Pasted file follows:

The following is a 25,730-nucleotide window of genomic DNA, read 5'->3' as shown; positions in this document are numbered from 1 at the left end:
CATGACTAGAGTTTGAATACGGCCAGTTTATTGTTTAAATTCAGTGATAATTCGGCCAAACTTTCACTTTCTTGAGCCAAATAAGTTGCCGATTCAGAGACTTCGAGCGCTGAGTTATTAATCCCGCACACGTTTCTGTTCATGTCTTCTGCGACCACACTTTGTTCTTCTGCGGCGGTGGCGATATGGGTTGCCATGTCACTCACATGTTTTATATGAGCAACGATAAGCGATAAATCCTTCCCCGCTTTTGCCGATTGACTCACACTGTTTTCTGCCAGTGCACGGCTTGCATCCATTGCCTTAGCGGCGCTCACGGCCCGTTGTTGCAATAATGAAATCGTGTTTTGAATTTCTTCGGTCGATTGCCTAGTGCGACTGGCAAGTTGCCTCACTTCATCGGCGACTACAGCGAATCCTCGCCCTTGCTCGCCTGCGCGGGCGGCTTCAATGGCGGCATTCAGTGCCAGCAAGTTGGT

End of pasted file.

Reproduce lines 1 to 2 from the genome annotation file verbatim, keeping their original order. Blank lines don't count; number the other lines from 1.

The following is a 25,730-nucleotide window of genomic DNA, read 5'->3' as shown; positions in this document are numbered from 1 at the left end:
CATGACTAGAGTTTGAATACGGCCAGTTTATTGTTTAAATTCAGTGATAATTCGGCCAAACTTTCACTTTCTTGAGCCAAATAAGTTGCCGATTCAGAGACTTCGAGCGCTGAGTTATTAATCCCGCACACGTTTCTGTTCATGTCTTCTGCGACCACACTTTGTTCTTCTGCGGCGGTGGCGATATGGGTTGCCATGTCACTCACATGTTTTATATGAGCAACGATAAGCGATAAATCCTTCCCCGCTTTTGCCGATTGACTCACACTGTTTTCTGCCAGTGCACGGCTTGCATCCATTGCCTTAGCGGCGCTCACGGCCCGTTGTTGCAATAATGAAATCGTGTTTTGAATTTCTTCGGTCGATTGCCTAGTGCGACTGGCAAGTTGCCTCACTTCATCGGCGACTACAGCGAATCCTCGCCCTTGCTCGCCTGCGCGGGCGGCTTCAATGGCGGCATTCAGTGCCAGCAAGTTGGT